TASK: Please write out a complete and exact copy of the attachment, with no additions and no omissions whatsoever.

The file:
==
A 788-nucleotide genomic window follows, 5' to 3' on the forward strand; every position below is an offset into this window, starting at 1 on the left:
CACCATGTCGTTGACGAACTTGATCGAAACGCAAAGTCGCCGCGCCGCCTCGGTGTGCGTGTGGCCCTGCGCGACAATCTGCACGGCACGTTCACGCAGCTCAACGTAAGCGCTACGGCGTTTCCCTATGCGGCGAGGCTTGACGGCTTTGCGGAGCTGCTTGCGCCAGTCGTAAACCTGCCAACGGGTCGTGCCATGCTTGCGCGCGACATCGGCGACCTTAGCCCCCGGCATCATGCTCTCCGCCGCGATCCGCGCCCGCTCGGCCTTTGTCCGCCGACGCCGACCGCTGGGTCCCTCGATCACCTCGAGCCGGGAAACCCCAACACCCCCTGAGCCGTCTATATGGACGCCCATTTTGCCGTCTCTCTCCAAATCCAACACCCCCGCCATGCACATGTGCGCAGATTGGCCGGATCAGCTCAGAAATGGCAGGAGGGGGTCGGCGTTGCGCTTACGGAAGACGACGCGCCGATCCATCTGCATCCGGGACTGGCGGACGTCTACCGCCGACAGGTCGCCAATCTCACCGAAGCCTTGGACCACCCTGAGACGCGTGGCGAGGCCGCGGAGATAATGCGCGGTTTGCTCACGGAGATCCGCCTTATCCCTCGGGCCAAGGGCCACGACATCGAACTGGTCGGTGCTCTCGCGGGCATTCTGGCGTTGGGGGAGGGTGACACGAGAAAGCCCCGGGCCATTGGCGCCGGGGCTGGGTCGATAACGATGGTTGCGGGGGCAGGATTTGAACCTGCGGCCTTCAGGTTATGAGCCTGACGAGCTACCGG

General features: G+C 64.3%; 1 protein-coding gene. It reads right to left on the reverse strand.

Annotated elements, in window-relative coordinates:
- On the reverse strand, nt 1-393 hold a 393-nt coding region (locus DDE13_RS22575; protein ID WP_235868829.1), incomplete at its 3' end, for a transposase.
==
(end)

A 788-nucleotide genomic window follows, 5' to 3' on the forward strand; every position below is an offset into this window, starting at 1 on the left:
CACCATGTCGTTGACGAACTTGATCGAAACGCAAAGTCGCCGCGCCGCCTCGGTGTGCGTGTGGCCCTGCGCGACAATCTGCACGGCACGTTCACGCAGCTCAACGTAAGCGCTACGGCGTTTCCCTATGCGGCGAGGCTTGACGGCTTTGCGGAGCTGCTTGCGCCAGTCGTAAACCTGCCAACGGGTCGTGCCATGCTTGCGCGCGACATCGGCGACCTTAGCCCCCGGCATCATGCTCTCCGCCGCGATCCGCGCCCGCTCGGCCTTTGTCCGCCGACGCCGACCGCTGGGTCCCTCGATCACCTCGAGCCGGGAAACCCCAACACCCCCTGAGCCGTCTATATGGACGCCCATTTTGCCGTCTCTCTCCAAATCCAACACCCCCGCCATGCACATGTGCGCAGATTGGCCGGATCAGCTCAGAAATGGCAGGAGGGGGTCGGCGTTGCGCTTACGGAAGACGACGCGCCGATCCATCTGCATCCGGGACTGGCGGACGTCTACCGCCGACAGGTCGCCAATCTCACCGAAGCCTTGGACCACCCTGAGACGCGTGGCGAGGCCGCGGAGATAATGCGCGGTTTGCTCACGGAGATCCGCCTTATCCCTCGGGCCAAGGGCCACGACATCGAACTGGTCGGTGCTCTCGCGGGCATTCTGGCGTTGGGGGAGGGTGACACGAGAAAGCCCCGGGCCATTGGCGCCGGGGCTGGGTCGATAACGATGGTTGCGGGGGCAGGATTTGAACCTGCGGCCTTCAGGTTATGAGCCTGACGAGCTACCGG

General features: G+C 64.3%; 1 protein-coding gene. It reads right to left on the reverse strand.

Annotated elements, in window-relative coordinates:
- On the reverse strand, nt 1-393 hold a 393-nt coding region (locus DDE13_RS22575; protein ID WP_235868829.1), incomplete at its 3' end, for a transposase.